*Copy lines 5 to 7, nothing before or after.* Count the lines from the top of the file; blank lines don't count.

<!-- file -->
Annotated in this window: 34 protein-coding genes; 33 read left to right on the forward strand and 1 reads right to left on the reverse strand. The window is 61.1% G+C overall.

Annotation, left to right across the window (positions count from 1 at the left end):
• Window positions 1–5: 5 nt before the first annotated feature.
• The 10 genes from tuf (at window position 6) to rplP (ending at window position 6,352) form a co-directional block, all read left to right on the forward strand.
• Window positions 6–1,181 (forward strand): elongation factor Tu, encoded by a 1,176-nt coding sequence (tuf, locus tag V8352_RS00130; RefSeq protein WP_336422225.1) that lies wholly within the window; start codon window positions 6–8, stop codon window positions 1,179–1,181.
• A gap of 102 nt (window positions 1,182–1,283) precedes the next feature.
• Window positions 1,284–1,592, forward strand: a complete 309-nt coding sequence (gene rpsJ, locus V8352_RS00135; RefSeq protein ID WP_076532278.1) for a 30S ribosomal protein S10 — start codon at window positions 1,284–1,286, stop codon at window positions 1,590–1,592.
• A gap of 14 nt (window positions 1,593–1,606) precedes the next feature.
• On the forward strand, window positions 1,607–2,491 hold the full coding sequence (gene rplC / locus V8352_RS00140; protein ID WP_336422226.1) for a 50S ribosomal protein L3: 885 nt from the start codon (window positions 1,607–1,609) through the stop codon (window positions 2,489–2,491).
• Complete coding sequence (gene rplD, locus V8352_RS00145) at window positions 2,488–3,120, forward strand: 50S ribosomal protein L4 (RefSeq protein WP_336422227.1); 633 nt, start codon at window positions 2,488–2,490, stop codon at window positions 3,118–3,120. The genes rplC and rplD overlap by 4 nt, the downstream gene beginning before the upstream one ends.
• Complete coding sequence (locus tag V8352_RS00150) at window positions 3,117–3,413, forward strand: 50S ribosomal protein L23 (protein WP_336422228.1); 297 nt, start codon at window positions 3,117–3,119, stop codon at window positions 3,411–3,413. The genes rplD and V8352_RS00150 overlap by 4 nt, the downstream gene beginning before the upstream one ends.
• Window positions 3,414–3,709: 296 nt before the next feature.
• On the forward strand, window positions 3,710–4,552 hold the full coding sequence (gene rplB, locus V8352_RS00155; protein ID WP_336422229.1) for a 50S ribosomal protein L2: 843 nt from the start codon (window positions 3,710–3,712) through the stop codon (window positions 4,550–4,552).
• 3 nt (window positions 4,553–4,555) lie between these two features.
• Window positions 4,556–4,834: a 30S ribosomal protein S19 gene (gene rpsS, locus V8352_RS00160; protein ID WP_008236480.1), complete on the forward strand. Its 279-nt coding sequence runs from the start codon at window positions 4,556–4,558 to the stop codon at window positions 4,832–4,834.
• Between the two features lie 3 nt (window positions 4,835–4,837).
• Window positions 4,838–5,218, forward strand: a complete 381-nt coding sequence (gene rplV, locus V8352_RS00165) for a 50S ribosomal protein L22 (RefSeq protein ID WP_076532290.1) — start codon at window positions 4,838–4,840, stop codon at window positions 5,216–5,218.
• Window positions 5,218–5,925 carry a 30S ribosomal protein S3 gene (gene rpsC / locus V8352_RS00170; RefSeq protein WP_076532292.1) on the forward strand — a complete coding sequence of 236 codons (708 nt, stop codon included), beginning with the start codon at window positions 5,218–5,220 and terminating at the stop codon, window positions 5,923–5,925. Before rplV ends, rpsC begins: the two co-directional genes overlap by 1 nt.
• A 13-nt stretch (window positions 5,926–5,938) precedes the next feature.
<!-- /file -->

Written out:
• Window positions 6–1,181 (forward strand): elongation factor Tu, encoded by a 1,176-nt coding sequence (tuf, locus tag V8352_RS00130; RefSeq protein WP_336422225.1) that lies wholly within the window; start codon window positions 6–8, stop codon window positions 1,179–1,181.
• A gap of 102 nt (window positions 1,182–1,283) precedes the next feature.
• Window positions 1,284–1,592, forward strand: a complete 309-nt coding sequence (gene rpsJ, locus V8352_RS00135; RefSeq protein ID WP_076532278.1) for a 30S ribosomal protein S10 — start codon at window positions 1,284–1,286, stop codon at window positions 1,590–1,592.